By Chris Konstantinos, Doug Sandler and Rod Smyth, RiverFront Investment Management
Q1 earnings reporting season kicks off this week. Analysts are expecting a 4.2% year-over-year decline in the aggregate earnings of S&P 500 companies (chart below). This will mark the first of such declines since Q2 2016. We believe that any earnings decline is something that should be taken seriously, particularly when it comes during a lengthy bull market. However, we also recognize that temporary slowdowns or declines in earnings are not uncommon and believe it is too early to assume that this earnings decline marks the end of the bull market.
With earnings declining, much of the S&P 500’s advance in 2019 can be attributed to an expansion in the companies’ price/earnings multiples. That makes us slightly nervous since we believe that stock market gains solely driven by multiple expansion are more vulnerable to retracement. Therefore, companies need to deliver earnings that are in-line or above analyst estimates to keep investor enthusiasm (and P/E multiples) high, in our view.
There are a few reasons we are hopeful that companies can live up to investor expectations.
Past performance is no guarantee of future results. Estimates subject to change.
- Revenues and Full-Year Still Positive: Despite a negative earnings outlook for Q1 revenues are still expected to grow by 4.7% in quarter and 2019 full year estimates also remain positive calling for 3.6% EPS growth and 4.9% revenue growth, as reported by FactSet.
- Environment Improving: Recently there have been some promising signs that the global slowdown, which also pressured corporate earnings during the quarter, may be coming to an end. Last week’s positive surprises in the global purchasing manager surveys (PMIs) and the US non-farm payroll report are two such examples.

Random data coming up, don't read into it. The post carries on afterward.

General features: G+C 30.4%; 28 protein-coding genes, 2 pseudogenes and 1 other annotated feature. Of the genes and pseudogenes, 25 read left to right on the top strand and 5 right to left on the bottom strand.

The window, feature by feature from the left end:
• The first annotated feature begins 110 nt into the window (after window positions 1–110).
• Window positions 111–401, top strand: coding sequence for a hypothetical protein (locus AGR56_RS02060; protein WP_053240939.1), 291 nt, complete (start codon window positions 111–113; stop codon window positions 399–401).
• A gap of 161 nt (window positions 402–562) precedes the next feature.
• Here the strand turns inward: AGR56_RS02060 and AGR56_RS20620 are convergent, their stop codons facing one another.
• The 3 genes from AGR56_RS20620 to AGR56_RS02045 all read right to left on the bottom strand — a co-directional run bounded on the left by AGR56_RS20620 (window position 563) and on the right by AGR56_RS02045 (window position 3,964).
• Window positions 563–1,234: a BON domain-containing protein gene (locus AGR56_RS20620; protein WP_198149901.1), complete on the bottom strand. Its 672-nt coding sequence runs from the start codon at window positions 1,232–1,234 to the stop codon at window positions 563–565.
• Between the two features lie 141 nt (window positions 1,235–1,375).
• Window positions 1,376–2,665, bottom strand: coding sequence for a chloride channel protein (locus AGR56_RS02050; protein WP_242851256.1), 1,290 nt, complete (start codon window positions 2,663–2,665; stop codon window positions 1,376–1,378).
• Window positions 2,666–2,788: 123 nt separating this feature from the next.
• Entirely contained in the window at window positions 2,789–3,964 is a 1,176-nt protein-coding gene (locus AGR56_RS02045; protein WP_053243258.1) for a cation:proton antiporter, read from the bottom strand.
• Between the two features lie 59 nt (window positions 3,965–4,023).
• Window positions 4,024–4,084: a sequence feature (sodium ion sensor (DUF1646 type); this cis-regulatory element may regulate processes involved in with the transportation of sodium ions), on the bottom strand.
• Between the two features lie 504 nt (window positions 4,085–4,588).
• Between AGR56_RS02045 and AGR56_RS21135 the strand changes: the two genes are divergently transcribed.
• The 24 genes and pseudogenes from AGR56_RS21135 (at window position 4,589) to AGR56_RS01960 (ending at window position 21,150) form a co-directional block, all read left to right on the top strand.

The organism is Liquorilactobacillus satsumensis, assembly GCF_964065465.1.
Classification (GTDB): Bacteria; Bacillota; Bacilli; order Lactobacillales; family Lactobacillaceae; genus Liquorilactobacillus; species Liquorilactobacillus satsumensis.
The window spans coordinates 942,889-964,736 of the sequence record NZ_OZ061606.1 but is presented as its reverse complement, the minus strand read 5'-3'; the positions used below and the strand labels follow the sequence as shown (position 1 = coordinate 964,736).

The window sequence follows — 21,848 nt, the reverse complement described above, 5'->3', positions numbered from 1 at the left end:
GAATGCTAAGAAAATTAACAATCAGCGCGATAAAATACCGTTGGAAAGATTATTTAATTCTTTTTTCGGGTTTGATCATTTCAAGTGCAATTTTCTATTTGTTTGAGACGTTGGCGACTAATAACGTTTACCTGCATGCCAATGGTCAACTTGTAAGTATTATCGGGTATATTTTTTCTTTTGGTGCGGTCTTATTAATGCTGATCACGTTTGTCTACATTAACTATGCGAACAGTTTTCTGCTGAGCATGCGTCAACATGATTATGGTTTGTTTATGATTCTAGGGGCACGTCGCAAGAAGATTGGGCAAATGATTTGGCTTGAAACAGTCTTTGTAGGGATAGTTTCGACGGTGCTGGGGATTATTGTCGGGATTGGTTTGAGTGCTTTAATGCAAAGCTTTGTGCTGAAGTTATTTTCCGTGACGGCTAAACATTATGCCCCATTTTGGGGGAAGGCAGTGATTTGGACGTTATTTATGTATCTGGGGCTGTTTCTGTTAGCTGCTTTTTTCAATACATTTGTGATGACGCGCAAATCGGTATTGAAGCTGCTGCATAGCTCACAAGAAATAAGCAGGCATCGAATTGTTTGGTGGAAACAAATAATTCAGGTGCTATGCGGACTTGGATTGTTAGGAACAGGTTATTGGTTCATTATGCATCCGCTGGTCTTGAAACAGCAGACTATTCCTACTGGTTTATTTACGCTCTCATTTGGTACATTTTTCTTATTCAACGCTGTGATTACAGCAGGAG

- High-Bar, Now Lowered: The bar was ‘set high’ for the first quarter given that it is exactly 12-months after President Trump’s ‘Tax Cut and Jobs Act of 2017’ took effect. The ‘Act’ boosted earnings for S&P 500 companies by over 20% in 2018. Therefore, if there was ever a time for earnings to slow or decline it would likely follow just such an unusual period of growth. Given that S&P 500 earnings estimates declined by 7.3% (FactSet) since 12/31, companies and analysts have already been busy bringing down investor expectations.
- External Influence: Investors tend to forgive companies when their earnings are held back by an external event since they are often temporary and rarely can be predicted. According to a number of companies, headwinds in the quarter were caused by external events like new tariffs and trade restrictions that hurt exports and raised input costs; and the Federal government shutdown that slowed operations and impacted customer spending.
PORTFOLIO POSITIONING: FAVOR EQUITIES BUT NOT TIME TO BE ‘OUT ON A LIMB’
Recognizing that global economies hit a ‘soft patch’ in late 2018 and early 2019, our portfolios are slightly overweight stocks, but maintain a more conservative posture than in years past. We are constructive on US equities but anticipate a period of single-digit annual returns, higher volatility, and slower earnings growth. We also continue to maintain a significant allocation to international stocks. Our international allocation favors Japan over Europe and maintains an overweight in Emerging Markets in our longer-horizon portfolios. From a fixed income perspective, we are slightly underweight bonds and prefer high quality investment grades over lower quality high-yield bonds and bank loans. The table below displays how our balanced portfolios have changed over the past 12 months to arrive at this more conservative positioning.